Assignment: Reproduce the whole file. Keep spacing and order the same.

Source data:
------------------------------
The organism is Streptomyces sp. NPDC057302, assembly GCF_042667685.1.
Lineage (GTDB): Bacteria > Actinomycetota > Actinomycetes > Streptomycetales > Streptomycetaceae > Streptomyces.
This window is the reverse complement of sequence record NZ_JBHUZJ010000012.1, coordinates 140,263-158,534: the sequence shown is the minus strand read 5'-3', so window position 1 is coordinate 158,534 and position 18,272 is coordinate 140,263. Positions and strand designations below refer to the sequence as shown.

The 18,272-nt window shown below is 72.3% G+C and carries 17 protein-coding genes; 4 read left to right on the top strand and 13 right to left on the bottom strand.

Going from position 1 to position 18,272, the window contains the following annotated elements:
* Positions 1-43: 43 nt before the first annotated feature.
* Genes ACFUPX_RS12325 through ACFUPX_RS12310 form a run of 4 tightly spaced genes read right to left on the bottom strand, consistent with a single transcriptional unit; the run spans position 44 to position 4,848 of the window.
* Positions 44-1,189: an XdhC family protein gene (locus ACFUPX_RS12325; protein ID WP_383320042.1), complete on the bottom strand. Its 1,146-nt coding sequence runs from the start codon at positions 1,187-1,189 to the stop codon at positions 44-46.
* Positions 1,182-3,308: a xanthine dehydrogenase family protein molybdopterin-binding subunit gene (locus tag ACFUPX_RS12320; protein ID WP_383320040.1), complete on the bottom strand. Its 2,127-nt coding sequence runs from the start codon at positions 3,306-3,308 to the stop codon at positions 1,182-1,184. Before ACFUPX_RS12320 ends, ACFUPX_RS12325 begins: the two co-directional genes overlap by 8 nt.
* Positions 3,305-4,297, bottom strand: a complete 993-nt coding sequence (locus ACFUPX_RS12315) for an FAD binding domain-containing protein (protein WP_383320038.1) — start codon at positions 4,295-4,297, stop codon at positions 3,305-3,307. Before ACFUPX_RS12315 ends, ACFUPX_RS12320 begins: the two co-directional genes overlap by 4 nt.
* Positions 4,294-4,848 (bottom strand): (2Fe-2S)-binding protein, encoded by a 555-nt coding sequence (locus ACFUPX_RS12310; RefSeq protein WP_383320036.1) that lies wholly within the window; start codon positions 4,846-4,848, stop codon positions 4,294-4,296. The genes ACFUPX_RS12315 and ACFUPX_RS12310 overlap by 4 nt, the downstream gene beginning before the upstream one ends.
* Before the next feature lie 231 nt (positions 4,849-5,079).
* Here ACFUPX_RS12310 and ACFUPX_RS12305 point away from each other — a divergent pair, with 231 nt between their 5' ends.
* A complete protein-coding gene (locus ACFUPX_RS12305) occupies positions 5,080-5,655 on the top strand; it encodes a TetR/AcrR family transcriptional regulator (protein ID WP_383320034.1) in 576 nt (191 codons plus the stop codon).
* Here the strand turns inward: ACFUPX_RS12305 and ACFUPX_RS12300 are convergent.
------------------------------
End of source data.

The organism is Streptomyces sp. NPDC057302, assembly GCF_042667685.1.
Lineage (GTDB): Bacteria > Actinomycetota > Actinomycetes > Streptomycetales > Streptomycetaceae > Streptomyces.
This window is the reverse complement of sequence record NZ_JBHUZJ010000012.1, coordinates 140,263-158,534: the sequence shown is the minus strand read 5'-3', so window position 1 is coordinate 158,534 and position 18,272 is coordinate 140,263. Positions and strand designations below refer to the sequence as shown.

The 18,272-nt window shown below is 72.3% G+C and carries 17 protein-coding genes; 4 read left to right on the top strand and 13 right to left on the bottom strand.

Going from position 1 to position 18,272, the window contains the following annotated elements:
* Positions 1-43: 43 nt before the first annotated feature.
* Genes ACFUPX_RS12325 through ACFUPX_RS12310 form a run of 4 tightly spaced genes read right to left on the bottom strand, consistent with a single transcriptional unit; the run spans position 44 to position 4,848 of the window.
* Positions 44-1,189: an XdhC family protein gene (locus ACFUPX_RS12325; protein ID WP_383320042.1), complete on the bottom strand. Its 1,146-nt coding sequence runs from the start codon at positions 1,187-1,189 to the stop codon at positions 44-46.
* Positions 1,182-3,308: a xanthine dehydrogenase family protein molybdopterin-binding subunit gene (locus tag ACFUPX_RS12320; protein ID WP_383320040.1), complete on the bottom strand. Its 2,127-nt coding sequence runs from the start codon at positions 3,306-3,308 to the stop codon at positions 1,182-1,184. Before ACFUPX_RS12320 ends, ACFUPX_RS12325 begins: the two co-directional genes overlap by 8 nt.
* Positions 3,305-4,297, bottom strand: a complete 993-nt coding sequence (locus ACFUPX_RS12315) for an FAD binding domain-containing protein (protein WP_383320038.1) — start codon at positions 4,295-4,297, stop codon at positions 3,305-3,307. Before ACFUPX_RS12315 ends, ACFUPX_RS12320 begins: the two co-directional genes overlap by 4 nt.
* Positions 4,294-4,848 (bottom strand): (2Fe-2S)-binding protein, encoded by a 555-nt coding sequence (locus ACFUPX_RS12310; RefSeq protein WP_383320036.1) that lies wholly within the window; start codon positions 4,846-4,848, stop codon positions 4,294-4,296. The genes ACFUPX_RS12315 and ACFUPX_RS12310 overlap by 4 nt, the downstream gene beginning before the upstream one ends.
* Before the next feature lie 231 nt (positions 4,849-5,079).
* Here ACFUPX_RS12310 and ACFUPX_RS12305 point away from each other — a divergent pair, with 231 nt between their 5' ends.
* A complete protein-coding gene (locus ACFUPX_RS12305) occupies positions 5,080-5,655 on the top strand; it encodes a TetR/AcrR family transcriptional regulator (protein ID WP_383320034.1) in 576 nt (191 codons plus the stop codon).
* Here the strand turns inward: ACFUPX_RS12305 and ACFUPX_RS12300 are convergent.